Issues of social justice are of great importance to me. Considering the recent events of Ferguson, Cleveland, New York, Chapel Hill and Paris, I am reminded of how far we have come and how much further we have to go. As I reflect, I find myself again listening to Martin Luther King’s “I Have a Dream” speech.
I recall the first time I heard excerpts from this historic speech. I was twelve years old. It was 1972. I was at my friend’s house, listening to a promotional recording compiled of old audio clips from the first 50 years of Atlanta’s WSB radio station broadcasts. We laughed at the antiquated sounding announcer from the station’s first broadcast. There were clips of early country music and other historic local audio clips that sounded hilarious to our snarky adolescent ears.
Toward the end of the record, I heard those now familiar words: “I have a dream.” His voice. The timbre and tremolo. The peaks and valleys. It was something I had never before heard! As our laughter faded and the joking ceased, I was drawn in. Listening to that promotional recording that day, I was mesmerized, as if King were speaking to me from the grave. And I hung on his every word.
Only four years since his assassination, King’s death was still fresh in my memory, followed a year later with my father’s suicide.
What was socially familiar became strangely familial. Uneducated and unable to read or write until later in life, my grandfather was always quick to prejudge and characterize those of darker skin hues as somehow less than human…as ignorant and undeserving. Growing up, I consistently heard the familiar strains of racial bigotry. To put another person down because of race was a way for my grandfather to elevate himself beyond his own socio-economic depravity to a position of false honor.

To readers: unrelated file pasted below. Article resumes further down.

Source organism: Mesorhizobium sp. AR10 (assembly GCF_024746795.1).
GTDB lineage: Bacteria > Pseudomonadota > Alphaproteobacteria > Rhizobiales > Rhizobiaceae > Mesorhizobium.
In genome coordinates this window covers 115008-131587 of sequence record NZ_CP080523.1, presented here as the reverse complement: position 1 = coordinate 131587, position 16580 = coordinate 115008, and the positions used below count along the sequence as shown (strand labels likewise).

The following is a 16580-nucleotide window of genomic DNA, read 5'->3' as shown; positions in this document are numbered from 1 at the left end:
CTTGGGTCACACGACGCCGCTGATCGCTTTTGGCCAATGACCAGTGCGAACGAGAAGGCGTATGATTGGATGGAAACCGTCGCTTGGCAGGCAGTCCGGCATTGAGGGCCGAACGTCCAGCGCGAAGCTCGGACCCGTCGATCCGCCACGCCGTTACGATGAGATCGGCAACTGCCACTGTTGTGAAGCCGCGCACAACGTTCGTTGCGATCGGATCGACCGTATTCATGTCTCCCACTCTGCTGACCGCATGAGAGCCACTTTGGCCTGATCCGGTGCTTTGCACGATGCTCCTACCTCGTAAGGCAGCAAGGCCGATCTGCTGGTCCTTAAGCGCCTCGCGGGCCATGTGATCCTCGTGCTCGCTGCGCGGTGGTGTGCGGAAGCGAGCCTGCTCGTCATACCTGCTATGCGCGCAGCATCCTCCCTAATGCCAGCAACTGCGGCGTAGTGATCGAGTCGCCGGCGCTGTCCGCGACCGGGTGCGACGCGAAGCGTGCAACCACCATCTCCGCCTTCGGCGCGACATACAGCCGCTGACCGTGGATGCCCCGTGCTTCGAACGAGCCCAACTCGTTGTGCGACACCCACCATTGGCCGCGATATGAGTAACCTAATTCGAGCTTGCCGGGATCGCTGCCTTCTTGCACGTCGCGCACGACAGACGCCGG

His racial animosities were inherently passed down to my father and their racial attitudes affected me as a child. In a twisted way, for me to embrace my father’s racial bigotry was a means to keep him alive. Intrinsically, I knew this was wrong.
Hearing King’s speech on that recording was a turning point for me. His vision, his dream offered a more excellent way. That change was slow for me. It meant rejecting long-held beliefs and prejudices. It meant viewing the world differently.
As timeless as it is, King’s speech evokes for me a spirit of melancholy. As a society, we have come a long way, and yet we’re still not there—we have still so far to go.
One day. One day—“black children and white children, Protestants and Catholics, Jews and Gentiles (and Muslims) will be able to join hands and sing the old Negro spiritual, ‘free and last, free at last, thank God Almighty, we are free at last.’” #blacklivesmatter… #muslimlivesmatter… #jesuischarlie… #alllivesmatter
God, I pray so. May it be so.